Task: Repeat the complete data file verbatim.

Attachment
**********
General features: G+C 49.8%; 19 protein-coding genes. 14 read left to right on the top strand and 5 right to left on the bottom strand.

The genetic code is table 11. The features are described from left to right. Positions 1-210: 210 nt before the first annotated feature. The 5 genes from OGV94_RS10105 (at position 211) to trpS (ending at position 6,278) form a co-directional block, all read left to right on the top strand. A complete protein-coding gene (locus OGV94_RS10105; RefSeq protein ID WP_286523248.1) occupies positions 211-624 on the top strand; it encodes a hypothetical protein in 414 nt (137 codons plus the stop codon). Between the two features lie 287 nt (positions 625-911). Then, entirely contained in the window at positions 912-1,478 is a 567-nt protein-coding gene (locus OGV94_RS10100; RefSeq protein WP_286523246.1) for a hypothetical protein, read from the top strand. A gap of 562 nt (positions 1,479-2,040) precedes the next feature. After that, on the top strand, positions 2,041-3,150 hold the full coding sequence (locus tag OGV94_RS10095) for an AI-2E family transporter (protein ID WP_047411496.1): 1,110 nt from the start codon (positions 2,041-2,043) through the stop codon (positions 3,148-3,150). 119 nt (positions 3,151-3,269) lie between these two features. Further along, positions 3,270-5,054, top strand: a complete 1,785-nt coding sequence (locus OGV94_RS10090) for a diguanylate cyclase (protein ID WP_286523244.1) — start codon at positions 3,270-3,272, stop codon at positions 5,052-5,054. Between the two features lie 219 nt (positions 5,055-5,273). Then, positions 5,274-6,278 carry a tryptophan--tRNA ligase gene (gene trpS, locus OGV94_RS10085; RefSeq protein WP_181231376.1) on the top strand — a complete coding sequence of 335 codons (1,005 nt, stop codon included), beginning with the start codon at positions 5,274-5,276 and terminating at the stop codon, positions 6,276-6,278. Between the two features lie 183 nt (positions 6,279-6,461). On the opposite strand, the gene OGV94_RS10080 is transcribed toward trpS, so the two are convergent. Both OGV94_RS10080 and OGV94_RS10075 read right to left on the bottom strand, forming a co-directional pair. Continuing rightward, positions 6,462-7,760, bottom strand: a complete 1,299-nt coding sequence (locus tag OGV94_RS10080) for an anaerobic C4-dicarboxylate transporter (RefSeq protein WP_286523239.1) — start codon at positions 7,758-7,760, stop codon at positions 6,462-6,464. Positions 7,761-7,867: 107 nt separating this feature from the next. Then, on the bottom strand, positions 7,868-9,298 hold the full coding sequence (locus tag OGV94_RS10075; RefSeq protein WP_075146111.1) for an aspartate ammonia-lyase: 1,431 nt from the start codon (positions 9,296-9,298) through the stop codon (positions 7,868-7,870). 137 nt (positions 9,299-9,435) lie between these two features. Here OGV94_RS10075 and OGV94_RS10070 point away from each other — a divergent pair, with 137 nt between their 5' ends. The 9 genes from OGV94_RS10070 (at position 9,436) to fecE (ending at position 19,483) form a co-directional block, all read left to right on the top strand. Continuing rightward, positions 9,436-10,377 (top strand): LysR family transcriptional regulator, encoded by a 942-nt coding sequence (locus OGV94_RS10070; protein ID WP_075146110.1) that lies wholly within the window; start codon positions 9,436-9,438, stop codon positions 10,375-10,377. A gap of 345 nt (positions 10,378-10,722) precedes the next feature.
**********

General features: G+C 49.8%; 19 protein-coding genes. 14 read left to right on the top strand and 5 right to left on the bottom strand.

The genetic code is table 11. The features are described from left to right. Positions 1-210: 210 nt before the first annotated feature. The 5 genes from OGV94_RS10105 (at position 211) to trpS (ending at position 6,278) form a co-directional block, all read left to right on the top strand. A complete protein-coding gene (locus OGV94_RS10105; RefSeq protein ID WP_286523248.1) occupies positions 211-624 on the top strand; it encodes a hypothetical protein in 414 nt (137 codons plus the stop codon). Between the two features lie 287 nt (positions 625-911). Then, entirely contained in the window at positions 912-1,478 is a 567-nt protein-coding gene (locus OGV94_RS10100; RefSeq protein WP_286523246.1) for a hypothetical protein, read from the top strand. A gap of 562 nt (positions 1,479-2,040) precedes the next feature. After that, on the top strand, positions 2,041-3,150 hold the full coding sequence (locus tag OGV94_RS10095) for an AI-2E family transporter (protein ID WP_047411496.1): 1,110 nt from the start codon (positions 2,041-2,043) through the stop codon (positions 3,148-3,150). 119 nt (positions 3,151-3,269) lie between these two features. Further along, positions 3,270-5,054, top strand: a complete 1,785-nt coding sequence (locus OGV94_RS10090) for a diguanylate cyclase (protein ID WP_286523244.1) — start codon at positions 3,270-3,272, stop codon at positions 5,052-5,054. Between the two features lie 219 nt (positions 5,055-5,273). Then, positions 5,274-6,278 carry a tryptophan--tRNA ligase gene (gene trpS, locus OGV94_RS10085; RefSeq protein WP_181231376.1) on the top strand — a complete coding sequence of 335 codons (1,005 nt, stop codon included), beginning with the start codon at positions 5,274-5,276 and terminating at the stop codon, positions 6,276-6,278. Between the two features lie 183 nt (positions 6,279-6,461). On the opposite strand, the gene OGV94_RS10080 is transcribed toward trpS, so the two are convergent. Both OGV94_RS10080 and OGV94_RS10075 read right to left on the bottom strand, forming a co-directional pair. Continuing rightward, positions 6,462-7,760, bottom strand: a complete 1,299-nt coding sequence (locus tag OGV94_RS10080) for an anaerobic C4-dicarboxylate transporter (RefSeq protein WP_286523239.1) — start codon at positions 7,758-7,760, stop codon at positions 6,462-6,464. Positions 7,761-7,867: 107 nt separating this feature from the next. Then, on the bottom strand, positions 7,868-9,298 hold the full coding sequence (locus tag OGV94_RS10075; RefSeq protein WP_075146111.1) for an aspartate ammonia-lyase: 1,431 nt from the start codon (positions 9,296-9,298) through the stop codon (positions 7,868-7,870). 137 nt (positions 9,299-9,435) lie between these two features. Here OGV94_RS10075 and OGV94_RS10070 point away from each other — a divergent pair, with 137 nt between their 5' ends. The 9 genes from OGV94_RS10070 (at position 9,436) to fecE (ending at position 19,483) form a co-directional block, all read left to right on the top strand. Continuing rightward, positions 9,436-10,377 (top strand): LysR family transcriptional regulator, encoded by a 942-nt coding sequence (locus OGV94_RS10070; protein ID WP_075146110.1) that lies wholly within the window; start codon positions 9,436-9,438, stop codon positions 10,375-10,377. A gap of 345 nt (positions 10,378-10,722) precedes the next feature.